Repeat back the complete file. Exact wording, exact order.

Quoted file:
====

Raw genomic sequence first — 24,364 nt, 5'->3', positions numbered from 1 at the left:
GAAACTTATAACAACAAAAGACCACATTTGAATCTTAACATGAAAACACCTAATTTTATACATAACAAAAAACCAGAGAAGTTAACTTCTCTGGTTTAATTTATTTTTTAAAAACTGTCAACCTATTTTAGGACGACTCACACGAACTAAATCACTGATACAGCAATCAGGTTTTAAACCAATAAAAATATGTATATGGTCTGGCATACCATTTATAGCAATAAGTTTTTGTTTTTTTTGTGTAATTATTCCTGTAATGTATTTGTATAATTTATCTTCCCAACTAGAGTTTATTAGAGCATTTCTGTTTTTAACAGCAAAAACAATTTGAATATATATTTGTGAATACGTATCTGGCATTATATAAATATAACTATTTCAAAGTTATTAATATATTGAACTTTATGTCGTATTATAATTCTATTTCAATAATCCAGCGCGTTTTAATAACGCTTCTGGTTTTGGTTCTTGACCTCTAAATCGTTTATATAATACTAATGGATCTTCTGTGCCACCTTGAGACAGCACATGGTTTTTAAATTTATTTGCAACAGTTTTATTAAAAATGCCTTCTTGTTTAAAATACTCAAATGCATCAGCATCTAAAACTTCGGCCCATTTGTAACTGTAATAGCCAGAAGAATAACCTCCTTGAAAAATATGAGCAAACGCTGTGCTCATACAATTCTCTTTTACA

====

Raw genomic sequence first — 24,364 nt, 5'->3', positions numbered from 1 at the left:
GAAACTTATAACAACAAAAGACCACATTTGAATCTTAACATGAAAACACCTAATTTTATACATAACAAAAAACCAGAGAAGTTAACTTCTCTGGTTTAATTTATTTTTTAAAAACTGTCAACCTATTTTAGGACGACTCACACGAACTAAATCACTGATACAGCAATCAGGTTTTAAACCAATAAAAATATGTATATGGTCTGGCATACCATTTATAGCAATAAGTTTTTGTTTTTTTTGTGTAATTATTCCTGTAATGTATTTGTATAATTTATCTTCCCAACTAGAGTTTATTAGAGCATTTCTGTTTTTAACAGCAAAAACAATTTGAATATATATTTGTGAATACGTATCTGGCATTATATAAATATAACTATTTCAAAGTTATTAATATATTGAACTTTATGTCGTATTATAATTCTATTTCAATAATCCAGCGCGTTTTAATAACGCTTCTGGTTTTGGTTCTTGACCTCTAAATCGTTTATATAATACTAATGGATCTTCTGTGCCACCTTGAGACAGCACATGGTTTTTAAATTTATTTGCAACAGTTTTATTAAAAATGCCTTCTTGTTTAAAATACTCAAATGCATCAGCATCTAAAACTTCGGCCCATTTGTAACTGTAATAGCCAGAAGAATAACCTCCTTGAAAAATATGAGCAAACGCTGTGCTCATACAATTCTCTTTTACA